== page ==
Desfontainia spinosa was introduced into cultivation in Europe by William Lobb in 1843. It has gained the Royal Horticultural Society's Award of Garden Merit.[14][15] It requires a sheltered, partially shaded position in acid pH soil.

Desfontainia spinosa has twice been reported with voucher specimens as a hallucinogen from Andean southern Colombia by Richard Evans Schultes : the first time in 1942 from the Paramo de Tambillo and the second from the Paramo de San Antonio in 1953. Shamans in Colombia's Sibundoy Valley make a tea of the leaves 'when they want to dream' or 'to see visions and diagnose disease'. It is not used frequently, partly because of its potency, partly because the plant itself is not cultivated and must be gathered in the wild in remote páramos. The Colombian name of the shrub is Borrachero de Paramo (=intoxicating plant of the mountain bog/bleak upland moor).

The Camsá shamans of the Sibundoy Valley are also expert in the use of the dangerously toxic solanaceous hallucinogens Brugmansia and Iochroma and their occasional employment of Desfontainia for similar divinatory purposes (and reticence to speak of this practice) may well indicate a plant similarly toxic and difficult to use and causing a comparably unpleasant experience and after-effects.[16]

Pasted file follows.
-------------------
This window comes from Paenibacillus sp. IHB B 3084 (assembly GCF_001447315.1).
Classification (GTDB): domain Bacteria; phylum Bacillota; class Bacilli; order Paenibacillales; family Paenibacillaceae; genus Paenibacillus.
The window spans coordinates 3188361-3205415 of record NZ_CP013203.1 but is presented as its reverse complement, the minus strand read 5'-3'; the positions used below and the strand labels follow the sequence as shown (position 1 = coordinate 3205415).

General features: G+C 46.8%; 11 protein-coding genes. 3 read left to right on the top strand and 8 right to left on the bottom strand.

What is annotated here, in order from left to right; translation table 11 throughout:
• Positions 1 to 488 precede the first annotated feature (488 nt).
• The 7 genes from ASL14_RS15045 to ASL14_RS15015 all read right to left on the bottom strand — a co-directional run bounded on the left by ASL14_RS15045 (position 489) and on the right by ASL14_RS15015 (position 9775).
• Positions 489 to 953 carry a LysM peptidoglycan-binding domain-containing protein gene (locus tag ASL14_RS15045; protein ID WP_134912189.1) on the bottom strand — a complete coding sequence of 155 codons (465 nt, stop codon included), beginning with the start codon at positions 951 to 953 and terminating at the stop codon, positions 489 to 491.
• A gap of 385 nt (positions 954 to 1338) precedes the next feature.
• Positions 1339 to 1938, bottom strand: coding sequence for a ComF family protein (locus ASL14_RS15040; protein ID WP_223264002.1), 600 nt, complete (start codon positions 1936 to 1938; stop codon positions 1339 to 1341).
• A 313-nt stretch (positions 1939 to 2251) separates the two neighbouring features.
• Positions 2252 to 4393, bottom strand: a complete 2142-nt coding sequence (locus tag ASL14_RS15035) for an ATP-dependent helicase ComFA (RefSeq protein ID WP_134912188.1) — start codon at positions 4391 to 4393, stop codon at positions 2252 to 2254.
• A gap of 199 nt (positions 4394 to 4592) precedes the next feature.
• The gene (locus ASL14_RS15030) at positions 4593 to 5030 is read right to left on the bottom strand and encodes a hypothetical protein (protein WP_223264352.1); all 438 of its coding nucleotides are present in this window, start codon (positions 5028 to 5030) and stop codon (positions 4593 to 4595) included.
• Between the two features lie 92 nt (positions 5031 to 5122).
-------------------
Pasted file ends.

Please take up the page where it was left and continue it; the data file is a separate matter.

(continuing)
Desfontainia spinosa var. hookeri has been reported as a narcotic utilized by the Mapuche people of Chile by Carlos Mariani Ramirez, who also likened the bitterness of the plant to that of Gentian and mentioned its use as a yellow dye.[17]

The greenish-yellow, baccate fruit of D. spinosa is reputedly even more intoxicating than the foliage of the plant and is reported occasionally to have been brewed into a potently psychoactive type of chicha (see also Saliva-fermented beverages).[18]

Names for Desfontainia in the Mapuche language add to the knowledge of its appearance and folk uses in Chile: 'Taique' means 'shiny', in reference to the plant's glossy leaves; 'Chapico' means 'chilli water', alluding to the plant's hot and bitter taste; 'Michay Blanco' means 'white kind of yellow tree', i.e. white shrub furnishing a yellow dye' ('Michay' can also designate several species of Berberis which not only yield yellow dyes but also have bright yellow wood and also somewhat resemble Desfontainia in appearance); 'Latuy' is also a name for Latua pubiflora, the single species of the monotypic genus Latua (Solanaceae) endemic to central Chile and used by the Machi of the Mapuche people as a hallucinogen and poison to cause insanity (sometimes permanent) in a victim - which accords well with its Brugmansia-like content of tropane alkaloids.[19]

A test for alkaloids with Dragendorff's reagent (see Johann Georg Noel Dragendorff) on samples of Desfontainia from herbarium specimens collected in Argentina, Chile and Ecuador did not, however, indicate the presence of alkaloids, tropane or otherwise;[20] and, while the chemistry of Desfontainia is becoming better known, none of the compounds isolated from it thus far can account for the plant's purported hallucinogenic effects.[21]